In this splendid introduction to the elusive rhetorical device central to the New Testament picture of Jesus, Charles Hedrick explores the nature of the parable and its history of use. He asks basic questions such as, what is a parable? is Jesus really the author of the parables? and what does a parable mean? and then reviews a range of sources--from Aesop's fables to modern New Testament scholarship--to answer them. He also surveys the various ways the parables have been approached in literary criticism throughout history, giving specific examples of each method and delineating their strengths and weaknesses.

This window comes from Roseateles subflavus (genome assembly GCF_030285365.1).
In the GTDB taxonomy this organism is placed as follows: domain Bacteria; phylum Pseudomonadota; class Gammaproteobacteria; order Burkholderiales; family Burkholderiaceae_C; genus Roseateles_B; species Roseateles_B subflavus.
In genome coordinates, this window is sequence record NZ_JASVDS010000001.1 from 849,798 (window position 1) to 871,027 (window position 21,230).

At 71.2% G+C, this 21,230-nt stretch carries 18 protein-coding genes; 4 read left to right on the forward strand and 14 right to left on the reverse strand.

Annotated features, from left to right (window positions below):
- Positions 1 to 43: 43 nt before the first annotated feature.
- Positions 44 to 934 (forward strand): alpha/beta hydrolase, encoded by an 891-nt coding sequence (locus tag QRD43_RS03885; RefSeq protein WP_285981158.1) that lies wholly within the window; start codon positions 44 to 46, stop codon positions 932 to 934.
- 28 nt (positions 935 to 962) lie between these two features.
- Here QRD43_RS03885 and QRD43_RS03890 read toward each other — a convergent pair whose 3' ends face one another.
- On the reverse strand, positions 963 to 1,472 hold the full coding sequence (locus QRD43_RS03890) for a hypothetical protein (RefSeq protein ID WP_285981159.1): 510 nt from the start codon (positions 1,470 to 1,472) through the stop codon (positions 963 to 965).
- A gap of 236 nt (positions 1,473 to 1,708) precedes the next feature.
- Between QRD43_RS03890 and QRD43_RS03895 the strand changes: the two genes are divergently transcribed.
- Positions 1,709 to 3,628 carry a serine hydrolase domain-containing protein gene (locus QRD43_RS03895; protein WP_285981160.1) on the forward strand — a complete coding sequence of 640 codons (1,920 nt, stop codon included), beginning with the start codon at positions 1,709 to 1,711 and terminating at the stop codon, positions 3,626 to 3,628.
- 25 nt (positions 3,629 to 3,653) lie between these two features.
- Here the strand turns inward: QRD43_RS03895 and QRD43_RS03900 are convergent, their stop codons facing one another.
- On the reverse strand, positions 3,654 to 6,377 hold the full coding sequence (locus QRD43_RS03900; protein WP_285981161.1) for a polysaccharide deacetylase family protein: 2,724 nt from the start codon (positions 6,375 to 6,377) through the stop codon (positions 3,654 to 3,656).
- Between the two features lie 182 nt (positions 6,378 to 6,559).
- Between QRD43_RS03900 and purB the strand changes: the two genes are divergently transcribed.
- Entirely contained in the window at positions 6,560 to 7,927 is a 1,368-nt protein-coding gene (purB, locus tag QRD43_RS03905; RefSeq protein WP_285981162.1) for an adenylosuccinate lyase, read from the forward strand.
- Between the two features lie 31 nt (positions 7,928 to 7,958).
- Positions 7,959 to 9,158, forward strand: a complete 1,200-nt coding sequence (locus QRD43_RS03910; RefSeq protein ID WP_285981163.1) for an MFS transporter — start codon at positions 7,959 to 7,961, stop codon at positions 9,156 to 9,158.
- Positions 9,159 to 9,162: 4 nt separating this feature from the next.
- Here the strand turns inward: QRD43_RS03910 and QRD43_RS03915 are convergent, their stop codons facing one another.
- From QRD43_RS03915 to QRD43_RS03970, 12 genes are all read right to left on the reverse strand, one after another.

The Expository Times (Vol. 117, No. 3, Dec. 2005)
Theology Digest (Vol. 51, No. 4, Winter 2004)
Interpretation (Vol. 60, No. 1, Jan. 2006) "[A] stimulating and provocative little book....It provides helpful oreintation to recent study of the parables and cahllenges readers to rethink traditional and perhaps too-comforatable interpretations." --John T. Carroll, Union-PSCE